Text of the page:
30-year mortgage at lowest rate since 1971


Mortgage rates continued to decline this week, plunging to the lowest level in decades, according to surveys from Freddie Mac and Bankrate.

Freddie Mac’s weekly report said the 30-year fixed rate slipped to 4.44% for the week ended Thursday, the lowest since the government-backed lender began tracking the rate in 1971. Last week’s rates stood at 4.49%, and a year ago it was at 5.29%.

The 15-year fixed rate fell to 3.92% this week, the lowest since Freddie Mac began tracking it 1991, down from 3.95% last week and from 4.68% a year ago.

Adjustable-rate mortgages also declined, with the 5-year rate falling to 3.56% this week, the lowest since 2005 when the lender began tracking it.

Mortgage tracker Bankrate.com, which surveys large lenders across the country, said the average 30-year fixed loan sank to a record low for the fourth consecutive week, falling to 4.57% from 4.66% the previous week.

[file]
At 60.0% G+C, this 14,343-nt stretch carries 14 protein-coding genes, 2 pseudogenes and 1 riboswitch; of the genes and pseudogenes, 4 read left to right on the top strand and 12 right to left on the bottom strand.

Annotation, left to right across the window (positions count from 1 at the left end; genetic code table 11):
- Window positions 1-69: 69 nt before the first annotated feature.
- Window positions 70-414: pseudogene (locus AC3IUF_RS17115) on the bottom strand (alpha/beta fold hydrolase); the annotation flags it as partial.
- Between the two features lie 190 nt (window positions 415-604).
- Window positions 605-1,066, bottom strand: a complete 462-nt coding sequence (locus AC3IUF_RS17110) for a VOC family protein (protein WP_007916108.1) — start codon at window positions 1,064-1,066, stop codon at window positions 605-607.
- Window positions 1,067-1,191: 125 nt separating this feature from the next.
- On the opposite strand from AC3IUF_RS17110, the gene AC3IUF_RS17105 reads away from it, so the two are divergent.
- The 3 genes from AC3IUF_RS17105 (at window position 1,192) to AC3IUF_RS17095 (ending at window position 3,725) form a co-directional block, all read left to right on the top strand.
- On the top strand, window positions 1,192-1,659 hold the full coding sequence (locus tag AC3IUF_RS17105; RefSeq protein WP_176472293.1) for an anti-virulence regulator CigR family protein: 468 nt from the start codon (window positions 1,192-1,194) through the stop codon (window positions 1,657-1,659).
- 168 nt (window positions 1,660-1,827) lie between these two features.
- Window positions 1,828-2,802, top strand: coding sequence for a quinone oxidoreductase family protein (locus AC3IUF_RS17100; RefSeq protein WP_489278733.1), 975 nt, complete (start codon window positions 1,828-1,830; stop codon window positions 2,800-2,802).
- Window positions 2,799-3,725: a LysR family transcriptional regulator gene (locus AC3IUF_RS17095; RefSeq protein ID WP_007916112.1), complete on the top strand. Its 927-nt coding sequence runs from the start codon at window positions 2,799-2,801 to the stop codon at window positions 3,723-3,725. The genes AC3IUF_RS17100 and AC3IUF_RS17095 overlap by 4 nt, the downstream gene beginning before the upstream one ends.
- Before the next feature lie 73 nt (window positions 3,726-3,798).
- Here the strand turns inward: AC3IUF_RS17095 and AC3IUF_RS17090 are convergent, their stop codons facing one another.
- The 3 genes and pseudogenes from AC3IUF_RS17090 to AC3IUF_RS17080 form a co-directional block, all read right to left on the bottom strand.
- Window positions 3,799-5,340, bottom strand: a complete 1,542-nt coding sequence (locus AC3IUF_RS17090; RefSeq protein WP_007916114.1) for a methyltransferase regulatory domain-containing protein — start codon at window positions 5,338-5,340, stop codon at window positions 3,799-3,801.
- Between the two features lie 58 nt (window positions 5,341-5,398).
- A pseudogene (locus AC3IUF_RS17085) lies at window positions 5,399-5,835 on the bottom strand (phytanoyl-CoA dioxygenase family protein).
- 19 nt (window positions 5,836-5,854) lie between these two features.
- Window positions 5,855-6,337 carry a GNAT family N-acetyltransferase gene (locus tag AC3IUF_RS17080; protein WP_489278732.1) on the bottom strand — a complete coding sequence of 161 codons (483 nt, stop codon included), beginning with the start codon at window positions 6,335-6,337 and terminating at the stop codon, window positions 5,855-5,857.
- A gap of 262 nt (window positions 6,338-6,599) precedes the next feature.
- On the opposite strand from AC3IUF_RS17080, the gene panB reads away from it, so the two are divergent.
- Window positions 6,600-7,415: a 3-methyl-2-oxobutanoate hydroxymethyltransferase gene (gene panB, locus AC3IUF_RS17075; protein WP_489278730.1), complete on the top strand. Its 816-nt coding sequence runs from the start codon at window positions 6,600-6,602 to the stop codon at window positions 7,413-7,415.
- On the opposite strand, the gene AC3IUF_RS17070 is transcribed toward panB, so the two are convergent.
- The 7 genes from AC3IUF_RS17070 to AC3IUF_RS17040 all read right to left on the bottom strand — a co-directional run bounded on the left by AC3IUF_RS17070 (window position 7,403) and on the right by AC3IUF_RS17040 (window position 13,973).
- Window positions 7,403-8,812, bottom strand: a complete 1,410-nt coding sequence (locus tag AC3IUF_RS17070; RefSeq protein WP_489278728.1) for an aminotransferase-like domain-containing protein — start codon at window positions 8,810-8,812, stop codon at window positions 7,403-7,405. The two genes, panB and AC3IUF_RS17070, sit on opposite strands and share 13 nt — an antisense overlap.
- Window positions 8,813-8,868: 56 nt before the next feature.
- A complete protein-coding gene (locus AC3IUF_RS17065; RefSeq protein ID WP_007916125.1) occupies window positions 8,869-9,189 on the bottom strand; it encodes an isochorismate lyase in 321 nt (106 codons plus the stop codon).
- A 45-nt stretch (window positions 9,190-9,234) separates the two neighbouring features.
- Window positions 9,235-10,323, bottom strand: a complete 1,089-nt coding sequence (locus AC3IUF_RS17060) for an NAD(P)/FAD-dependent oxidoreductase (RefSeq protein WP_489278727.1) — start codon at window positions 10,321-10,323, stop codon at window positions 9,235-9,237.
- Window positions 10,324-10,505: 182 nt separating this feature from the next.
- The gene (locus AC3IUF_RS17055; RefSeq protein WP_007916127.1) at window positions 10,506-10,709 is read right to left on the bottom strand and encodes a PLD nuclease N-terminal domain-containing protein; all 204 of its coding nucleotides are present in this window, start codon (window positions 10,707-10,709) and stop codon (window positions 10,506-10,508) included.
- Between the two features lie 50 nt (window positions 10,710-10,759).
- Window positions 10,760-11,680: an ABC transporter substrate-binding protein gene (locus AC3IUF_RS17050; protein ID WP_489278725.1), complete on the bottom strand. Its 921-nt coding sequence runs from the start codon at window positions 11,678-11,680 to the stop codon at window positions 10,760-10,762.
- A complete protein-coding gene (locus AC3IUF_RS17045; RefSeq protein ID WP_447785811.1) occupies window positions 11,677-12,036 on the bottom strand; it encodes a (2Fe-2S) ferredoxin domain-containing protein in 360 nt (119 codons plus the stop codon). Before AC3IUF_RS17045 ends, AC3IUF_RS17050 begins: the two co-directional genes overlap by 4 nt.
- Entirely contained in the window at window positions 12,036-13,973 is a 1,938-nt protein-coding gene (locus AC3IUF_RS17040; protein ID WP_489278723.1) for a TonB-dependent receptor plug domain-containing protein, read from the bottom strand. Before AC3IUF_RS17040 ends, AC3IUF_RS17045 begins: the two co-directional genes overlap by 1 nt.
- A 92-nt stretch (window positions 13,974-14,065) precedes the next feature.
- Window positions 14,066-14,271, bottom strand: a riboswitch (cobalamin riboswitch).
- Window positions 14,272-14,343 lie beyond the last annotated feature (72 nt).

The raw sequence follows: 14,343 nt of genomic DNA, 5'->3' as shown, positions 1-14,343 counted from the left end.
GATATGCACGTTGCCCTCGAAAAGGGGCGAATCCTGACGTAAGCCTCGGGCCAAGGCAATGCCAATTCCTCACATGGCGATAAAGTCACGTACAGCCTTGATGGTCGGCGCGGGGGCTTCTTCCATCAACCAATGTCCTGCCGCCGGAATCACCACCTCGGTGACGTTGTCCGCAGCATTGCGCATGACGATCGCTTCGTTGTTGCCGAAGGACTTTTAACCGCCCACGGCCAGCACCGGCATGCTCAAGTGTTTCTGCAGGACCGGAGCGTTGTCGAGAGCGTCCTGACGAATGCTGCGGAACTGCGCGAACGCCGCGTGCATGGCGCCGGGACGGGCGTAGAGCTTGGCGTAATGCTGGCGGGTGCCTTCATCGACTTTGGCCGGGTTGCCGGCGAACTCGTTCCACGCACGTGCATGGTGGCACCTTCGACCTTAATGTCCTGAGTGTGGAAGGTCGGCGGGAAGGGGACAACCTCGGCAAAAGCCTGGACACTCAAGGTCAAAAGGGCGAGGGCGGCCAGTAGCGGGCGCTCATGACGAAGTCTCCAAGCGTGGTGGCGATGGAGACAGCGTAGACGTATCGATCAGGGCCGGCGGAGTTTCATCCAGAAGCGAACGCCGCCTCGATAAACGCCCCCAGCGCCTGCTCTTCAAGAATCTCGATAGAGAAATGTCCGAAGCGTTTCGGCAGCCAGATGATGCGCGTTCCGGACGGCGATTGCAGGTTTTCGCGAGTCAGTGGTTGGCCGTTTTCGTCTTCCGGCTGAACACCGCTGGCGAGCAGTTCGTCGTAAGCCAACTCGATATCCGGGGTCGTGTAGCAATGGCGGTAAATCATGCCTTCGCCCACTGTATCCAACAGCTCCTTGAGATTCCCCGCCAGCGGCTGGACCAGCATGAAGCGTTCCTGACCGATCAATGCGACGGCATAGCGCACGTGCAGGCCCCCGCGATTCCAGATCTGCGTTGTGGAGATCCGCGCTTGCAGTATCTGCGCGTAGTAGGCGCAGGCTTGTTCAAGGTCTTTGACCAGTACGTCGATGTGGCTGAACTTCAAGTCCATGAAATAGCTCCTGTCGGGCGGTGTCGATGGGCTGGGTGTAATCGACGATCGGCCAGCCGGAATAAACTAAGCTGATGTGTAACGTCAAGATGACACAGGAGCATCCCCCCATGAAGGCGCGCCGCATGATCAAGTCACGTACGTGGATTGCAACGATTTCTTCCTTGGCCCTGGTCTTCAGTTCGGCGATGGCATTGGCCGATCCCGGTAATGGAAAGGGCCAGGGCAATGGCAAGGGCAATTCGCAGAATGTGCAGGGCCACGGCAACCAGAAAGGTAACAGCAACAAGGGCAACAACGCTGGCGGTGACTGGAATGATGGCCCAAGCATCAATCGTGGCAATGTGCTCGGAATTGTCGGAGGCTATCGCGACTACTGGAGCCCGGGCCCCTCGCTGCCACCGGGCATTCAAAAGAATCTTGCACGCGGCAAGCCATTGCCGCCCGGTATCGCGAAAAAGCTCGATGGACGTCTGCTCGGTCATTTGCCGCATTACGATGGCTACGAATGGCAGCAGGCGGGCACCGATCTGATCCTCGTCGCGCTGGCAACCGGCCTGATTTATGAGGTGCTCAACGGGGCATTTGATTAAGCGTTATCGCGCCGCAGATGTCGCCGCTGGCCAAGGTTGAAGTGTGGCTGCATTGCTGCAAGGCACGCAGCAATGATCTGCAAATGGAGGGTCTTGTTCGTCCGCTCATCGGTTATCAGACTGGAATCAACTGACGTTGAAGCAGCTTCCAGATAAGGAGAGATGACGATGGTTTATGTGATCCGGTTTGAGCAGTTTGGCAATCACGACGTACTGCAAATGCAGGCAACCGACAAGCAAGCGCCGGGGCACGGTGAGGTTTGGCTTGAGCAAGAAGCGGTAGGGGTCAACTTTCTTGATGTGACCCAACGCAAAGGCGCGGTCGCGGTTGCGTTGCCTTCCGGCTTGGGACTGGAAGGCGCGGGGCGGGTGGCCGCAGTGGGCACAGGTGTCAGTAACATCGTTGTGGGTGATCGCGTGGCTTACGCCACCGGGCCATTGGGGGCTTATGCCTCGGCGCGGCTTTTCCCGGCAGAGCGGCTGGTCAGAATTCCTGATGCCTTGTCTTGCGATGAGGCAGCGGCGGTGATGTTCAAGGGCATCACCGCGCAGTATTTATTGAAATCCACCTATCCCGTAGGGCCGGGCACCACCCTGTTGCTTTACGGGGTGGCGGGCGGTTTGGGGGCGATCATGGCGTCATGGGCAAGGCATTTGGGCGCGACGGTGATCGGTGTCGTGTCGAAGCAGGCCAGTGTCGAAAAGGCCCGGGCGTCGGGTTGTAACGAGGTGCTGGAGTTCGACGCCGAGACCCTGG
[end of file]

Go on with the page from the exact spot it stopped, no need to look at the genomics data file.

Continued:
The 15-year fixed rate, which is a popular option for refinancing, also fell to the lowest level in the history of Bankrate’s 25-year old survey, dipping to 4.06%, from 4.11% the week before.

While the 1-year adjustable-rate mortgage held steady at 4.8% for a fourth week, the 5-year adjustable rate mortgage dropped to a record low of 3.92% from 3.95% the previous week.

“Low rates are helping to heal many battered local housing markets by increasing home-purchase activity, said Frank Nothaft, chief economist at Freddie Mac.

Mortgage rate applications inched up a modest 0.6% during the week, according to the Mortgage Bankers Association. Applications for purchase rose 0.3% while refinance applications increased 0.6%

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